There are numerous resources available to help educators understand the complex nondiscrimination laws. One of the first set of resources developed for this is still useful (McCune & Matthews, 1976; McCune & Caruthers, 1991). The following update of this resource highlights the most important nondiscrimination laws, provides links to resources for each, and provides additional information.
Several antidiscrimination laws, case law and some Executive Orders make up most of the antidiscrimination requirements that apply to educational settings.
Federal Antidiscrimination Law
- Title IV of the Civil Rights Act of 1964. Title IV promotes the desegregation of public schools and gives the Attorney General authority to file lawsuits to enforce the act. The Department of Justice relies on that statute to respond to complaints of discrimination based on race, color, sex, national origin, language barrier, religion, or disability (Barry). https://www.law.cornell.edu/uscode/text/42/chapter-21/subchapter-IV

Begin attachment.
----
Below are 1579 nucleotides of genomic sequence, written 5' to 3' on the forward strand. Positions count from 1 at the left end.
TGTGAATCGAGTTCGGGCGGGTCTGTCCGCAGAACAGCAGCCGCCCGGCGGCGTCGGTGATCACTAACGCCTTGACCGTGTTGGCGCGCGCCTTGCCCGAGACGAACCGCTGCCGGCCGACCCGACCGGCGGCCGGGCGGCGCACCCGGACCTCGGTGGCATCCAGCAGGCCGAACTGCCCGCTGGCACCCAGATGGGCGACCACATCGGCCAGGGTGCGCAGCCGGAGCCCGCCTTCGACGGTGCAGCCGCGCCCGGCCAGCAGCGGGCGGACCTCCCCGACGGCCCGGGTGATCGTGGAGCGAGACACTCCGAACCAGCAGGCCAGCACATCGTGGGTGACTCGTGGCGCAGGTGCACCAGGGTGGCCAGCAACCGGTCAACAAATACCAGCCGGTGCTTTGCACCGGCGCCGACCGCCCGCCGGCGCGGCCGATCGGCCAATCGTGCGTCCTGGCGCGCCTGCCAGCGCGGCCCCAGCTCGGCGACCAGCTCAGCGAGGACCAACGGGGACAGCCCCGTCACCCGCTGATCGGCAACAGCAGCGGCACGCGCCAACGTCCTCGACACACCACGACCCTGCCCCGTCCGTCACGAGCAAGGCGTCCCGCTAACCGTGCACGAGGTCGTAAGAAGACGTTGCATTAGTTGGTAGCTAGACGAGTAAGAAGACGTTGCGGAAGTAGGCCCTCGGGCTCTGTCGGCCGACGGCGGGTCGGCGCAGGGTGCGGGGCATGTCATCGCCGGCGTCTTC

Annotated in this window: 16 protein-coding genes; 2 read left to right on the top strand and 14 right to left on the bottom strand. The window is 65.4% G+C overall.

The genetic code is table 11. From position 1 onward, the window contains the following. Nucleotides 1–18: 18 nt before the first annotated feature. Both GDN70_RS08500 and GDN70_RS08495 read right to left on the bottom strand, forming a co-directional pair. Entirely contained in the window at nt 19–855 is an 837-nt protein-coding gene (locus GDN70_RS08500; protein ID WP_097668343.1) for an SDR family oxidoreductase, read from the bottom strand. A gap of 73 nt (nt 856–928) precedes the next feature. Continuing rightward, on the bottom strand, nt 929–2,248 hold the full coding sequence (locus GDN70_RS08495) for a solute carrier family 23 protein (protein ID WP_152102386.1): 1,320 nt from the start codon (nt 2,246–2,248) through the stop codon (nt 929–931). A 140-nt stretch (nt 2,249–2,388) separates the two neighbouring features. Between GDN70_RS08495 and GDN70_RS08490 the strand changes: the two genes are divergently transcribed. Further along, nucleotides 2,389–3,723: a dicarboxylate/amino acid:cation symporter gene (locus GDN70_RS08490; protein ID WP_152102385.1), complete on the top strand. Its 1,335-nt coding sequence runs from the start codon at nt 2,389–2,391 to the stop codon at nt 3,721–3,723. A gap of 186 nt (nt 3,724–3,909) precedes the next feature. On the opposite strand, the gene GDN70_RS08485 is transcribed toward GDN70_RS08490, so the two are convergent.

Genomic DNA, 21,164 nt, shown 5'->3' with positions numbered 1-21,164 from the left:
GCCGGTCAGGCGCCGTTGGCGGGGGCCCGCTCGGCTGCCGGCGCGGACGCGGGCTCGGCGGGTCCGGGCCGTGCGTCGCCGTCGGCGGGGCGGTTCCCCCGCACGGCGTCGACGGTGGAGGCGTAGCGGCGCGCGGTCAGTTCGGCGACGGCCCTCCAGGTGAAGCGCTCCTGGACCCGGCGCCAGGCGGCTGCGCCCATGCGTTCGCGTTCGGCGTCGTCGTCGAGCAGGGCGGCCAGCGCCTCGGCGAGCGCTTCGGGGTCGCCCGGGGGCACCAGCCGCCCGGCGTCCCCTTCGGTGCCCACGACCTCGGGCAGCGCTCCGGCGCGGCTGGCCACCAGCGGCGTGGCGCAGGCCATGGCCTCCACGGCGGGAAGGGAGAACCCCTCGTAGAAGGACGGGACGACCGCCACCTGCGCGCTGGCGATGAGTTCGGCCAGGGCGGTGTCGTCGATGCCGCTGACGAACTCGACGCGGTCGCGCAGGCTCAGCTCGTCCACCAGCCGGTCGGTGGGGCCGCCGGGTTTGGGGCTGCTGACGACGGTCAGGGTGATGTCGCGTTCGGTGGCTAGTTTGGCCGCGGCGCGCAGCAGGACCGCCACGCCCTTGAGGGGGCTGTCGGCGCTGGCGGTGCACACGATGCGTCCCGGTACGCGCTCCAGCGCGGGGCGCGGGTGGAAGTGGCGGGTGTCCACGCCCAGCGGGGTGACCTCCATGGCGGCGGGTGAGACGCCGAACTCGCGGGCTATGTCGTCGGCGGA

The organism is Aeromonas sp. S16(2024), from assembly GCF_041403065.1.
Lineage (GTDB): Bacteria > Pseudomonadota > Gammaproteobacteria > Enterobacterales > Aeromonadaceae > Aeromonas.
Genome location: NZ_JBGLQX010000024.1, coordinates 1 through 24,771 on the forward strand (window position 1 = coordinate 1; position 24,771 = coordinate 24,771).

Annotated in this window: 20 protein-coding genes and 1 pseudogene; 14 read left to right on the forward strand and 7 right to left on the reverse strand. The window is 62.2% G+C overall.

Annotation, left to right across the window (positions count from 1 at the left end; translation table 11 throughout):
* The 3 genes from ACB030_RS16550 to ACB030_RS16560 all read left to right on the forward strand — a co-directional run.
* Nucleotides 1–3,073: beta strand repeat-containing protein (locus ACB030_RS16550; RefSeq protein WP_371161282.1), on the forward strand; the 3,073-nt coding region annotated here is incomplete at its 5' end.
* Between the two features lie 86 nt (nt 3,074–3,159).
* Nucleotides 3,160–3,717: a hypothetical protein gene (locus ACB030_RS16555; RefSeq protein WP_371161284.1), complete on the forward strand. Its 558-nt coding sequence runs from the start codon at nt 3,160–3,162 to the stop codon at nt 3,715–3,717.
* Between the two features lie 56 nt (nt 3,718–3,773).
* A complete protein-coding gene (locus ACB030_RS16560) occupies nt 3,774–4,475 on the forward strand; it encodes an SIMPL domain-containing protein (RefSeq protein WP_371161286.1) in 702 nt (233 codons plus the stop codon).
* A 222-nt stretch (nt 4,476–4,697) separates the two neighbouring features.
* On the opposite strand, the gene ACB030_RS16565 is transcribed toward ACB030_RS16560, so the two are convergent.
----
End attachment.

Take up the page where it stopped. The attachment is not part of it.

- Title VI of the Civil Rights Act of 1964. Prohibits discrimination against students on the basis of race or national origin (including the requirement to provide programs for Limited English Proficiency –LEP students). https://www2.ed.gov/about/offices/list/ocr/docs/hq43e4.html
- Title VII of the Civil Rights Act of 1964. Prohibits discrimination against employees on the basis of race, national origin, color, sex and religion by any employer of 15 or more employees. https://www.dol.gov/agencies/oasam/centers-offices/civil-rights-center/statutes/title-vii-civil-rights-act-of-1964